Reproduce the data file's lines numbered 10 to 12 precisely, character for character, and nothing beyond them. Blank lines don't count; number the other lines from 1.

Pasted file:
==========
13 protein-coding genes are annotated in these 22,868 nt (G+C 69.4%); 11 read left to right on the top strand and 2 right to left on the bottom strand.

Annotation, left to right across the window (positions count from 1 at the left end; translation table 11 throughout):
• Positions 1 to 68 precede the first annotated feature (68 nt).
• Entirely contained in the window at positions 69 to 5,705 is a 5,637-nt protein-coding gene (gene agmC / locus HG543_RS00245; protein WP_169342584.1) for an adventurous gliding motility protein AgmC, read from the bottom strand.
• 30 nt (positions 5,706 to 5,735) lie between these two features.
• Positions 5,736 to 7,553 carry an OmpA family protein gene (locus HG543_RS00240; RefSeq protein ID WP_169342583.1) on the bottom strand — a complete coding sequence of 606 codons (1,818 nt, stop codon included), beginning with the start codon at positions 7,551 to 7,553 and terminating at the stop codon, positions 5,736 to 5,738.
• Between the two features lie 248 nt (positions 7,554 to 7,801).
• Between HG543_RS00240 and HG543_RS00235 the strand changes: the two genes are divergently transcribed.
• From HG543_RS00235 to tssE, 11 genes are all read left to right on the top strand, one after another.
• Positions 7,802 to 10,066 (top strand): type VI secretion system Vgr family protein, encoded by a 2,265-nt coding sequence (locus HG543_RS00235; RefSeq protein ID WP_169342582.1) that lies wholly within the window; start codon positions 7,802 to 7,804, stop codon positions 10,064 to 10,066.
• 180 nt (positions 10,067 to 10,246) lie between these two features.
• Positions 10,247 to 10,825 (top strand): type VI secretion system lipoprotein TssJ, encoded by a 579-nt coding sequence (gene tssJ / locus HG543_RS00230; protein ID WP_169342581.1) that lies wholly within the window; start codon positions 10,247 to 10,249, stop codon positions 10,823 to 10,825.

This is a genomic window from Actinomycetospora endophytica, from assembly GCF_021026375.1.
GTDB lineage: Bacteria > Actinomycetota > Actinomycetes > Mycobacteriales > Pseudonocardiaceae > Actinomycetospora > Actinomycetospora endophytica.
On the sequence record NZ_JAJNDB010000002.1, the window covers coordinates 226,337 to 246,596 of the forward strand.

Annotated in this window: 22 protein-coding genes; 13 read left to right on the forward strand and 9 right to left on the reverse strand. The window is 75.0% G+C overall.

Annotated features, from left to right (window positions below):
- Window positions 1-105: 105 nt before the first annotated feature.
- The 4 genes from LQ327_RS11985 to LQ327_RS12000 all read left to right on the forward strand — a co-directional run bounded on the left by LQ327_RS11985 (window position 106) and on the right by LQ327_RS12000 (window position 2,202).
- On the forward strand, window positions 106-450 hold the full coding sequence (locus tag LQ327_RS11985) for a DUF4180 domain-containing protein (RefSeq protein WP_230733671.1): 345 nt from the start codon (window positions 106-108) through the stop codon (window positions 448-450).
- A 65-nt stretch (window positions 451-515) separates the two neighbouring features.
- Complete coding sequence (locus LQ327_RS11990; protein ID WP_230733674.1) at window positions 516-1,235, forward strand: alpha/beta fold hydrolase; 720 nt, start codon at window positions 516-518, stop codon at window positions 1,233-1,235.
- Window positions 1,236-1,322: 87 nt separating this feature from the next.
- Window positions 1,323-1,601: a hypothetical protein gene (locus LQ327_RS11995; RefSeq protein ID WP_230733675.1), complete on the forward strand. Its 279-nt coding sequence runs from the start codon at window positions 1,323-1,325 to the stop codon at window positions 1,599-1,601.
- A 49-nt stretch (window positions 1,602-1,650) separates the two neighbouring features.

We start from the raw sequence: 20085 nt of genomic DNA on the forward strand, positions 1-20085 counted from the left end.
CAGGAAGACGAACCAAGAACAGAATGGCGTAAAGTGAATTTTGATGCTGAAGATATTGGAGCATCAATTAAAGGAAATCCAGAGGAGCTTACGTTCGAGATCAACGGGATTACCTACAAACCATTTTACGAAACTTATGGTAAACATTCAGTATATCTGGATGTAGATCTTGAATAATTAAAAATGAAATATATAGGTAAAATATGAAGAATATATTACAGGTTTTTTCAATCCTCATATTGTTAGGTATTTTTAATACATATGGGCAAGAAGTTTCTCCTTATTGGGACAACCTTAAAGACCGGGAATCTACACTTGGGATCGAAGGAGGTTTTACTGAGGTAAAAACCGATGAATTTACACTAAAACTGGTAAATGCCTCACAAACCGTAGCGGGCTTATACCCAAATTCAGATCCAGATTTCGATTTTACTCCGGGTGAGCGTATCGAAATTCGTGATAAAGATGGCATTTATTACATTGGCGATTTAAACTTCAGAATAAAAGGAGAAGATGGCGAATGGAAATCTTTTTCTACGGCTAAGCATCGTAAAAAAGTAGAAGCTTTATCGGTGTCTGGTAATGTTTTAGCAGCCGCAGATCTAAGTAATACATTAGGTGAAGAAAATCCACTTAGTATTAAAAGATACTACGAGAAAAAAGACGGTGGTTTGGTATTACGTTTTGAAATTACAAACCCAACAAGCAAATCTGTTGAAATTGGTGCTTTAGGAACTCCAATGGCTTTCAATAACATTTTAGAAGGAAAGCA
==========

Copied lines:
• Positions 7,802 to 10,066 (top strand): type VI secretion system Vgr family protein, encoded by a 2,265-nt coding sequence (locus HG543_RS00235; RefSeq protein ID WP_169342582.1) that lies wholly within the window; start codon positions 7,802 to 7,804, stop codon positions 10,064 to 10,066.
• 180 nt (positions 10,067 to 10,246) lie between these two features.
• Positions 10,247 to 10,825 (top strand): type VI secretion system lipoprotein TssJ, encoded by a 579-nt coding sequence (gene tssJ / locus HG543_RS00230; protein ID WP_169342581.1) that lies wholly within the window; start codon positions 10,247 to 10,249, stop codon positions 10,823 to 10,825.